By Stephanie Humphrey
Tax season is quickly coming to a close, and if you’re like me and haven’t finished your taxes yet, these tech tips won’t stop you from procrastinating, but hopefully will help you get them done safely and more easily.
The first tech tip I would highly recommend is to use the resources that are already widely available – most notably the official IRS website, www.irs.gov. It is way too easy to go down a rabbit hole of research looking for answers to your tax questions online, and it is even easier to find websites intended to scam you or provide misinformation that can derail your tax prep process. In just a quick scroll of the IRS homepage, I was able to find out that the filing deadline has been extended, click a link to see what options were available to file my taxes for free, and watch a video to learn how to avoid making errors on my tax return. The IRS website used to have a reputation for being notoriously hard to navigate (kind of like the tax code itself), but I have found this updated site to be simple to use and understand. So, if you are completing your taxes yourself and have questions, your best bet for information is to go straight to the source.
Avoiding public wi-fi is the second tech tip you should consider when filing your taxes online. This may not be feasible for everyone, but if you can avoid it, the library or coffee shop is not the best place to use software that requires your social security number and other sensitive personal information. This is also not the time to reuse old passwords either. Security should be your top priority when completing your online filing. However, a bigger threat to your online filing will more likely be someone that you invite in as opposed to someone who hacks their way in. Phishing scams use email and smishing scams use text messaging to try to trick you into handing over your personal information. Here are some key signs that you might be the victim of a scam:
No mail correspondence: It is highly unlikely that the IRS will try to contact you via email or text message before they have attempted to reach you via regular mail. If you have not received something in writing from the postal service first, anything sent electronically is probably a scam. It is also highly unlikely for the IRS to use text messaging at all unless you have previously signed up for text alerts, and they will never contact you through any social media platform.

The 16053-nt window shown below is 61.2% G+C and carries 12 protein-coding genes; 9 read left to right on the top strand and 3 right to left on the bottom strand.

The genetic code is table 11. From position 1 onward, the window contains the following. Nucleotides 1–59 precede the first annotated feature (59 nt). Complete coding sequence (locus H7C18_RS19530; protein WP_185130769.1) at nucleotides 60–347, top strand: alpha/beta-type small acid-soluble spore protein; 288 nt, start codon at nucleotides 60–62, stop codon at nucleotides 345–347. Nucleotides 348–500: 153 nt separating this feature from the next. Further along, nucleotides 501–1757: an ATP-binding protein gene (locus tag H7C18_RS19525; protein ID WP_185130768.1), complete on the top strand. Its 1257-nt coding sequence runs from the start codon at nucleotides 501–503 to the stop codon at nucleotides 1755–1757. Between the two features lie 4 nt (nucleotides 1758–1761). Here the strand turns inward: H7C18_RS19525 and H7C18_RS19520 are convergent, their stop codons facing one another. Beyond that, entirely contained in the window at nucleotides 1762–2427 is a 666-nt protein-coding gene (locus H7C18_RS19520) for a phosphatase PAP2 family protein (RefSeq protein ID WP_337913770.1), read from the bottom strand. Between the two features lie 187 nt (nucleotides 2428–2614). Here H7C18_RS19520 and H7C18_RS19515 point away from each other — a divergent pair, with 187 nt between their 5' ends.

Requested method of payment: Beware of phone calls or emails requesting payment through prepaid debit card, gift card, or wire transfer. Those payment methods are largely untraceable and usually a sign that you’re being scammed. The IRS website has clear information on the different payment options they offer. Some of those options do include wire transfers and debit cards, but it is still best to use the official site instructions. Official IRS agents will also never take credit/debit card info over the phone, either.
Urgency/threats: Scammers rely on fear to cheat people, so look out for a strong sense of urgency in emails, phone calls, or text messages. Threats of prosecution or jail time are also a giveaway as well. Even if you do have tax debt, it takes a fair amount of back and forth correspondence and repeated written requests from the IRS before any legal proceedings would take place. In other words, you would have to have ignored them for a while before you would be sent a threat of legal action.
What to do: If you think you have been the victim of a scam, you can always hang up the phone and call the IRS directly at: 1-800-829-1040. Never reply to an email with personal information, and it’s good practice to report the message to your email provider as a phishing scam. You can also visit the TIGTA website (Treasury Inspector General for Tax Administration) to learn about new scams or report a scam at: www.treasury.gov/tigta/.
While technology makes it easier for us to get information and file our taxes, it can also make it easier for unscrupulous types to scam us as well. It is up to us to be vigilant – if something doesn’t seem right or just doesn’t make sense to you, don’t panic! Take your time to make a call or visit the official website of the IRS or your tax preparer to get the information you need. Happy filing!
Stephanie Humphrey is a former engineer turned tech-life expert and author. She is a contributor to “Good Morning America” and Fox 29’s “Good Day Philadelphia.” You can find Stephanie all around the web at: @TechLifeSteph and get her book “Don’t Let Your Digital Footprint Kick You in the Butt!” on Amazon.